Please join our Thunderclap at:
Pledge zero tolerance to violence and rape of women & girls!
The Joint United Nations Programme on HIV AIDS (UNAIDS) in partnership with Camp I Am will bring the photo exhibition Not me, not mine: Women, girls and HIV to Orange Farm, the largest informal settlement in South Africa. The photographs and accompanying narratives highlight women and girls’ exceptional vulnerability to HIV, and paint a vivid picture of the underlying factors, including violence, that expose them to HIV infection.
The exhibition will be held on Tuesday, 24 September, from 10:00 a.m. at Tshepana Primary School, Ext 7 in Orange Farm. It was launched last year at Constitution Hill, and has also been shown at the Standard Bank Gallery in Johannesburg, and Alliance Francias in Windhoek, Namibia.
The collaboration is part of the Camp I Am school holiday program 2013 theme, Active Citizenship, which includes, among other things, speaking out against gender based violence, a critical issue in South Africa— which has the highest proportion of reported rape cases in the world.
Since the beginning of the year, young people attending Camp I Am have held community dialogues on GBV in Orange Farm. The first dialogue in April came on the heels of the Department of Basic Education and LeadSA launch of the Stop Rape Campaign, a major initiative to raise rape awareness and educate the 10.2 million students in South African schools. At the follow up dialogue in July, the youth mentalized in the roles of the South African Police Service, the Department of Basic Education, local government, parents, and school governing bodies and mapped out actions they would take to combat violence and rape.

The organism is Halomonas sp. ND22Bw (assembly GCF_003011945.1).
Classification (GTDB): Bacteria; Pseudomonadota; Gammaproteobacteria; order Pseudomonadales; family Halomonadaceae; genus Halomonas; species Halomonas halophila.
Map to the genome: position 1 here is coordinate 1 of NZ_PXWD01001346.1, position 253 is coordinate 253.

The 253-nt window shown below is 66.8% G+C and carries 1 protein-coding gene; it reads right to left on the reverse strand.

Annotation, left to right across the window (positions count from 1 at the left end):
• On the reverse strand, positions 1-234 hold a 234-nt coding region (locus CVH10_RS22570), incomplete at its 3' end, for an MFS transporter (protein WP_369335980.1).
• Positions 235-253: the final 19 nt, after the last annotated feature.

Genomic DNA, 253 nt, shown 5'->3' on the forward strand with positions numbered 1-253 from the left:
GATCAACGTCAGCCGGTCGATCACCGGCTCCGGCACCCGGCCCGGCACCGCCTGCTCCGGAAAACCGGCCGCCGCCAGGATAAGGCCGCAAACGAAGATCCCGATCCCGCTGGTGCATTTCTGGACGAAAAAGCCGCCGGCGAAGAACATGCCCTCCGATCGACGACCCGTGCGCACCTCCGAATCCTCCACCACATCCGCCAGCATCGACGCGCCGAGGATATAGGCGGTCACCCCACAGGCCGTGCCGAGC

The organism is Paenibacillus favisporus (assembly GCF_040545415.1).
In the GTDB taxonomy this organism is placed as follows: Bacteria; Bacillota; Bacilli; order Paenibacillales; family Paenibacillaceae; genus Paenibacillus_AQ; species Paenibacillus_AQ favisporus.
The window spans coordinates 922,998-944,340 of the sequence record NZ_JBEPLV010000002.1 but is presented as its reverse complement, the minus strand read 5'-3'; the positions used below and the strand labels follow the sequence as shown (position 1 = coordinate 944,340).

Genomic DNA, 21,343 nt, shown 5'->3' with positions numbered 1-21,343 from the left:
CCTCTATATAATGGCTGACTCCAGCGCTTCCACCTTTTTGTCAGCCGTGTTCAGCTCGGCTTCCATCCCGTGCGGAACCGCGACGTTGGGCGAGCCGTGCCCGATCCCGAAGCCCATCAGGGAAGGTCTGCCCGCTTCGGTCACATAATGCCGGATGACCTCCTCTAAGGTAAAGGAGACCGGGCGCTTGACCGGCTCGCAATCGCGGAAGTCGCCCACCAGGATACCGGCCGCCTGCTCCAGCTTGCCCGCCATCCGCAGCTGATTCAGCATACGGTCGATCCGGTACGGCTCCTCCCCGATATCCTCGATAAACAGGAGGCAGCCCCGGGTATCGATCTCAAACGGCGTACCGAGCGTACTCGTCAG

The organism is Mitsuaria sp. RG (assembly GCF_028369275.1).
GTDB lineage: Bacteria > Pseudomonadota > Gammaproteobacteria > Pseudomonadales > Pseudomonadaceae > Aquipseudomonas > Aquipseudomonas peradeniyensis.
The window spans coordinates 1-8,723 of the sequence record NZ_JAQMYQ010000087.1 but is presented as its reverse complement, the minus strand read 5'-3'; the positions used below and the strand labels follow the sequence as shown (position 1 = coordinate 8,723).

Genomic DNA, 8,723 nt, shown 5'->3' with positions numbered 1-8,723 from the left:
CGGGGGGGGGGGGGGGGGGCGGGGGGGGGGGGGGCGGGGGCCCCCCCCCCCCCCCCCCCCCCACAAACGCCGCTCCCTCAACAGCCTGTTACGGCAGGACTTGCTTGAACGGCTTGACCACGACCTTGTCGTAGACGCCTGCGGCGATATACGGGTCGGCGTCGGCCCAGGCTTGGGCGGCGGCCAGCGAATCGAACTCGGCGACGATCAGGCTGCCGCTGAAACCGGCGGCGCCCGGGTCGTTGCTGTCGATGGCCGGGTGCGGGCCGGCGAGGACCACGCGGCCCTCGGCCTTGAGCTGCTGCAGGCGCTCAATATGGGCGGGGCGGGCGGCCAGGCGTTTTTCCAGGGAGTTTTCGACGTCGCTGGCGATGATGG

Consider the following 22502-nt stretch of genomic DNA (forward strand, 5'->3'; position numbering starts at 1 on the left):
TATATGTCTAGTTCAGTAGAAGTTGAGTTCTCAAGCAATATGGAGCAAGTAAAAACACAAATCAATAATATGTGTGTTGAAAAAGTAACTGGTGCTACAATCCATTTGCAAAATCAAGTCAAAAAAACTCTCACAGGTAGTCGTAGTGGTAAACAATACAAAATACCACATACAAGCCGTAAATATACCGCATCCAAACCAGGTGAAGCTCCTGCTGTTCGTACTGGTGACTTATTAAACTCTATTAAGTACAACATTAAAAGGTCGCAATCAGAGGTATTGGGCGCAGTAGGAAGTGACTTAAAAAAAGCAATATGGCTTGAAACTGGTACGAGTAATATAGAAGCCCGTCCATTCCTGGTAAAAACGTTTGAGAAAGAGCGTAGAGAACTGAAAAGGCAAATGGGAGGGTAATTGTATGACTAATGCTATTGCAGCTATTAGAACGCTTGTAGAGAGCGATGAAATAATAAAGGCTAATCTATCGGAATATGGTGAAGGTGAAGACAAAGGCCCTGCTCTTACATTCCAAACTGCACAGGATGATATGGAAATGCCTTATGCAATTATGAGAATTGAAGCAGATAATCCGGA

Getting involved in what happens in our communities, tackling problems or bringing about change or resisting unwanted change is what being an active citizen is about. We cannot sit by idly and not raise our voices and act to stop violence and rape. For rape survivors, it’s a double blow! Sexual violence greatly increases the risk of HIV infection in women and girls, and limits their ability to engage in HIV preventive habits. What’s more, the stigma of being HIV positive and being a victim of violence further diminishes the self-esteem and quality of life of women and girls.
Everyone can play a role in combating violence and rape. Men can commit to not perpetrating violence against women and girls; women and girls should have the right to a safe environment free from violence, and have access to support if they are affected; and society can say no to violence and rape by enforcing laws that protect women and girls.
Camp I Am is about responsible citizen action. It was created for young people who have little or no activity during school holidays, which leaves them at high risk of abuse and sexual experimentation. The program keeps youth engaged, having fun and learning during the school holidays; and for the past three years more than 3000 youth have attended in Orange Farm.
The UNAIDS and Camp I Am collaboration on the photo exhibition is to share stories, information, and possibly to give hope.
From now until Heritage Day, 24th September 2013, please join UNAIDS and Camp I Am in a thunderclap to pledge zero tolerance to violence and rape of women and girls, and to speak out and report it.
Also join us at Tshepana Primary School in Orange Farm for the UNAIDS Exhibition Not me, not mine: Women, girls and HIV.
GPS coordinates: S26⁰ 29.042’ E027⁰ 50.888’
For more information about Camp I Am, please visit: www.campiam.co.za